Marketing for Roofing Contractors

5 Mistakes to Avoid


Marketing your contracting business is vital to ensuring long term success.

Without marketing to promote your work, how will potential customers realize what you do and the great work you do? Below are 5 common mistakes to avoid when building your marketing plan.


1. Do Not Overlook Your Marketing Strategy

A successful contracting business does not overlook their marketing strategy. The way each contractor goes to market is different, but it is important to take into account what you have done in the past so you can better plan for the future. If you spent money on different marketing initiatives take note of what was effective and what was ineffective.

  • If you ran an ad in a local newspaper how many leads did you get?

  • If you ran a direct mail campaign to a certain neighborhood, how many sales did that get you in that area?

  • If you ran a Facebook ad campaign, how many calls/clicks/leads did you get?

  • Is online marketing important to your business? If so think of ways you can drive traffic to your business.

  • Do you attend trade shows? If so is the return worth the cost to attend?

A strong marketing strategy is vital to ensuring long-term success. The best way to think about your marketing is to first understand that not everything you do will lead to a sale. Many things are trial and error, it is more about learning what has worked and what hasn’t worked, and doubling down on what the best return is for your business.

2. Not Claiming Your Google My Business Listing

Google My Business is a free tool that lists your business on Google. It allows you to upload your hours of operation, business location, and enables people to leave online Google reviews of your business. It also gives you the ability to list your business location on Google Maps so that potential visitors know where to find you.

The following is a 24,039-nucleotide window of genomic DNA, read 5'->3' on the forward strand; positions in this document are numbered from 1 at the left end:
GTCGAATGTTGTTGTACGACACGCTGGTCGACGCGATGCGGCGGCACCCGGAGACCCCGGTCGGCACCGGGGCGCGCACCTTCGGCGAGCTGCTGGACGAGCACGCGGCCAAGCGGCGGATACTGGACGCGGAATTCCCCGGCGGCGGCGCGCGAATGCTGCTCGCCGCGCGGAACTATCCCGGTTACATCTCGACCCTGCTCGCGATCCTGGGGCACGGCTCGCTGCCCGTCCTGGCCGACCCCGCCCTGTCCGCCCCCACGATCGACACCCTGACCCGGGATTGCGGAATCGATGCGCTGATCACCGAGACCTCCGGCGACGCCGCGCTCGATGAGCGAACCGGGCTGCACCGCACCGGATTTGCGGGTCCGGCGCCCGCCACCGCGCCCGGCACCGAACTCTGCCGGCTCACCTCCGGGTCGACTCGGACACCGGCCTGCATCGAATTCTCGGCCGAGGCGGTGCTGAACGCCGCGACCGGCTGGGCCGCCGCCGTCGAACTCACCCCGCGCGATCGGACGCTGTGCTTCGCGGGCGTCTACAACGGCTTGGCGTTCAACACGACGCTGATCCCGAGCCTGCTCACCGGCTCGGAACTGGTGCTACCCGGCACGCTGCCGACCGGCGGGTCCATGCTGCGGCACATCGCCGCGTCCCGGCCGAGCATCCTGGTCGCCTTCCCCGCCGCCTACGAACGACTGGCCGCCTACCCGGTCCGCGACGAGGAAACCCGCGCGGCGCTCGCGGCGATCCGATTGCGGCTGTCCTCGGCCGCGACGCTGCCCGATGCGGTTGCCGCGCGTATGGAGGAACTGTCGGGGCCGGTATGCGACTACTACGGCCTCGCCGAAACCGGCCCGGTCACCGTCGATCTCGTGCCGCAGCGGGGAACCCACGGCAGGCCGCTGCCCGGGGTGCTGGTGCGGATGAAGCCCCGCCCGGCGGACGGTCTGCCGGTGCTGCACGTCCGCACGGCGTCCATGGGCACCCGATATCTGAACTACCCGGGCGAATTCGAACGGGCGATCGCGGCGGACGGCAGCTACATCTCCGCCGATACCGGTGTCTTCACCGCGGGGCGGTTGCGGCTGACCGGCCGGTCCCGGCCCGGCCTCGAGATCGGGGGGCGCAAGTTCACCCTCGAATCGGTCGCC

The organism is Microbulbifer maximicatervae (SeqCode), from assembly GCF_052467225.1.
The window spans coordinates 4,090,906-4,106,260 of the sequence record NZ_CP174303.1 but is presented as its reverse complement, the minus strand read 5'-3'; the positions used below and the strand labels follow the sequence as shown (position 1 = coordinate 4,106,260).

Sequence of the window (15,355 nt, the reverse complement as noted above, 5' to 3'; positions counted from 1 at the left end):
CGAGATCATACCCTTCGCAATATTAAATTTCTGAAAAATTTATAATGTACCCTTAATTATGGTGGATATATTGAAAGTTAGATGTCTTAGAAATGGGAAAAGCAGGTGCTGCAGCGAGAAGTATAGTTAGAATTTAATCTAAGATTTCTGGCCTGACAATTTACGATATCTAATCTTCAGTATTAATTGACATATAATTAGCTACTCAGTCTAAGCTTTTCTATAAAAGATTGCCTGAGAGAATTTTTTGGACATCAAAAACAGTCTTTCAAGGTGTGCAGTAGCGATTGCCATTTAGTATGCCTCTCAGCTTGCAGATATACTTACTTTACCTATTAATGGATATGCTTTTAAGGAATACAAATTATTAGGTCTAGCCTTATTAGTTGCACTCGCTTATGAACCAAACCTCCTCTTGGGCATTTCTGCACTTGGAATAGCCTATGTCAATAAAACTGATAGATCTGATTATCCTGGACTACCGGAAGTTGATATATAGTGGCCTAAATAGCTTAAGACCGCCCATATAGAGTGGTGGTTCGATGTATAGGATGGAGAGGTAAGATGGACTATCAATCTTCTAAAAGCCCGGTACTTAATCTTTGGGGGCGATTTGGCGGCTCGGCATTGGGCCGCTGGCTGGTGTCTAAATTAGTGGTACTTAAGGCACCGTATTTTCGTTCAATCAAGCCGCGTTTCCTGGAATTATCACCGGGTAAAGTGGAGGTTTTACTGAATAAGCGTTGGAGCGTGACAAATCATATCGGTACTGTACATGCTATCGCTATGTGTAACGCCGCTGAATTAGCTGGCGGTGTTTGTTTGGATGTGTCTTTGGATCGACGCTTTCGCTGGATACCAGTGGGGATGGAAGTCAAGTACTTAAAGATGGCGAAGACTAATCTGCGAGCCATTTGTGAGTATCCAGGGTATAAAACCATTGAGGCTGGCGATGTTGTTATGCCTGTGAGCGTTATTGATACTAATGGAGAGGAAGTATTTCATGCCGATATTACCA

By not claiming your business listing it means that you are missing out on a tool that many prospects use to find local businesses.

3. Not Asking Homeowners for Google Reviews


Google Reviews make a difference. With the volume and importance of Google searching, homeowners are becoming more educated and take customer reviews into consideration now more than ever. Having a high star Google Ranking will affect your business. The better your reviews, the more leads you will get.

Just finished a job and the homeowner is happy? Ask for a Google Review. Google Reviews can make a significant impact on your business, especially if homeowners are deciding between you and a competitor. Over time, having 50 plus Google Reviews can make a substantial impact on your business and future leads.

4. Over-Reliance on Word of Mouth

Just because you installed a beautiful new roof and the homeowners loved working with you, does not necessarily mean they will go around touting you to family, friends, and neighbors. You need to think of every sale as an opportunity to market your business. Be proactive in your approach. If you do not have a yard sign in the front of every roof you have installed, you are doing yourself a disservice. Instead of relying on word of mouth, ask for a Google Review. Go one step further by emailing the homeowners a direct link to your Google My Business Listing so that they can easily leave you a review. Do they have Next Door? If so ask them to write about their experience on their community Next Door page.

5. Not Marketing When Lead Volume is Strong

If your lead volume is strong, you need to continue to make that a focus of your business. The first step is to find out why the lead volume is so strong. Maybe you had your inside sales team make outbound calls to increase lead volume, maybe you did a targeted mail campaign, maybe you ran an online ad campaign, whatever it may be you need to find out what led to the increase in lead volume.

Do not begin to market just because lead volume is low. If you do that, you are already behind the ball This strategy rarely works because you are thinking of new ways to get leads immediately, as opposed to consciously thinking about revenue streams, how you go to market, where you go to market, and what you have done in the past and what results you got from previous marketing initiatives.


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